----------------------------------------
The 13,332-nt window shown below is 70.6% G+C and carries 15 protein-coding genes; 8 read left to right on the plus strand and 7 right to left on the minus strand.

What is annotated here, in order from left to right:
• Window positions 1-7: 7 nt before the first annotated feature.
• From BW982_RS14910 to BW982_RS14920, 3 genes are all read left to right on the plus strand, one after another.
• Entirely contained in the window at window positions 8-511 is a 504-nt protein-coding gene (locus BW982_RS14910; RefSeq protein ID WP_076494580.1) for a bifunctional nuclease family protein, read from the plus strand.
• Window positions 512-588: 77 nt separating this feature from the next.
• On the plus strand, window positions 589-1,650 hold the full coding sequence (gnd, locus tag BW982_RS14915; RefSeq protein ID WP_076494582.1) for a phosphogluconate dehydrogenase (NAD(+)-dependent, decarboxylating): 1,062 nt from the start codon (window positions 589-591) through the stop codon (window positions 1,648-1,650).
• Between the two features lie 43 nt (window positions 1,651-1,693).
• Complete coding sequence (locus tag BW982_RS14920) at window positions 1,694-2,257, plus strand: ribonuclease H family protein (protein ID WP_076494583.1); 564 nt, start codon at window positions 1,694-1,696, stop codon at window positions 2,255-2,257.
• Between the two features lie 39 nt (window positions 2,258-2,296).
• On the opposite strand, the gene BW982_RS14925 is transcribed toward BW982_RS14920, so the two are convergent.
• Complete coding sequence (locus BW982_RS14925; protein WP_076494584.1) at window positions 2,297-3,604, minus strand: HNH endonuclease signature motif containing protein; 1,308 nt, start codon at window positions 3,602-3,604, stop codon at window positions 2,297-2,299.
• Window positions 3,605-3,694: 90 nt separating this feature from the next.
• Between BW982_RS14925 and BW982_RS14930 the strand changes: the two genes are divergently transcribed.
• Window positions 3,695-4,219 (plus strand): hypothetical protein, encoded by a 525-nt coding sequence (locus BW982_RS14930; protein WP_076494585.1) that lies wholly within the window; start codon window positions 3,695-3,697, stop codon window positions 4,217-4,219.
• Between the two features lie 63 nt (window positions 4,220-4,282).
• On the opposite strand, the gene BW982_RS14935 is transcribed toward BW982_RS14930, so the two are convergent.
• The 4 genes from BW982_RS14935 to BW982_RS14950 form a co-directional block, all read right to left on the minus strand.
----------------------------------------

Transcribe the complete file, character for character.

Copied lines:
The 13,332-nt window shown below is 70.6% G+C and carries 15 protein-coding genes; 8 read left to right on the plus strand and 7 right to left on the minus strand.

What is annotated here, in order from left to right:
• Window positions 1-7: 7 nt before the first annotated feature.
• From BW982_RS14910 to BW982_RS14920, 3 genes are all read left to right on the plus strand, one after another.
• Entirely contained in the window at window positions 8-511 is a 504-nt protein-coding gene (locus BW982_RS14910; RefSeq protein ID WP_076494580.1) for a bifunctional nuclease family protein, read from the plus strand.
• Window positions 512-588: 77 nt separating this feature from the next.
• On the plus strand, window positions 589-1,650 hold the full coding sequence (gnd, locus tag BW982_RS14915; RefSeq protein ID WP_076494582.1) for a phosphogluconate dehydrogenase (NAD(+)-dependent, decarboxylating): 1,062 nt from the start codon (window positions 589-591) through the stop codon (window positions 1,648-1,650).
• Between the two features lie 43 nt (window positions 1,651-1,693).
• Complete coding sequence (locus tag BW982_RS14920) at window positions 1,694-2,257, plus strand: ribonuclease H family protein (protein ID WP_076494583.1); 564 nt, start codon at window positions 1,694-1,696, stop codon at window positions 2,255-2,257.
• Between the two features lie 39 nt (window positions 2,258-2,296).
• On the opposite strand, the gene BW982_RS14925 is transcribed toward BW982_RS14920, so the two are convergent.
• Complete coding sequence (locus BW982_RS14925; protein WP_076494584.1) at window positions 2,297-3,604, minus strand: HNH endonuclease signature motif containing protein; 1,308 nt, start codon at window positions 3,602-3,604, stop codon at window positions 2,297-2,299.
• Window positions 3,605-3,694: 90 nt separating this feature from the next.
• Between BW982_RS14925 and BW982_RS14930 the strand changes: the two genes are divergently transcribed.
• Window positions 3,695-4,219 (plus strand): hypothetical protein, encoded by a 525-nt coding sequence (locus BW982_RS14930; protein WP_076494585.1) that lies wholly within the window; start codon window positions 3,695-3,697, stop codon window positions 4,217-4,219.
• Between the two features lie 63 nt (window positions 4,220-4,282).
• On the opposite strand, the gene BW982_RS14935 is transcribed toward BW982_RS14930, so the two are convergent.
• The 4 genes from BW982_RS14935 to BW982_RS14950 form a co-directional block, all read right to left on the minus strand.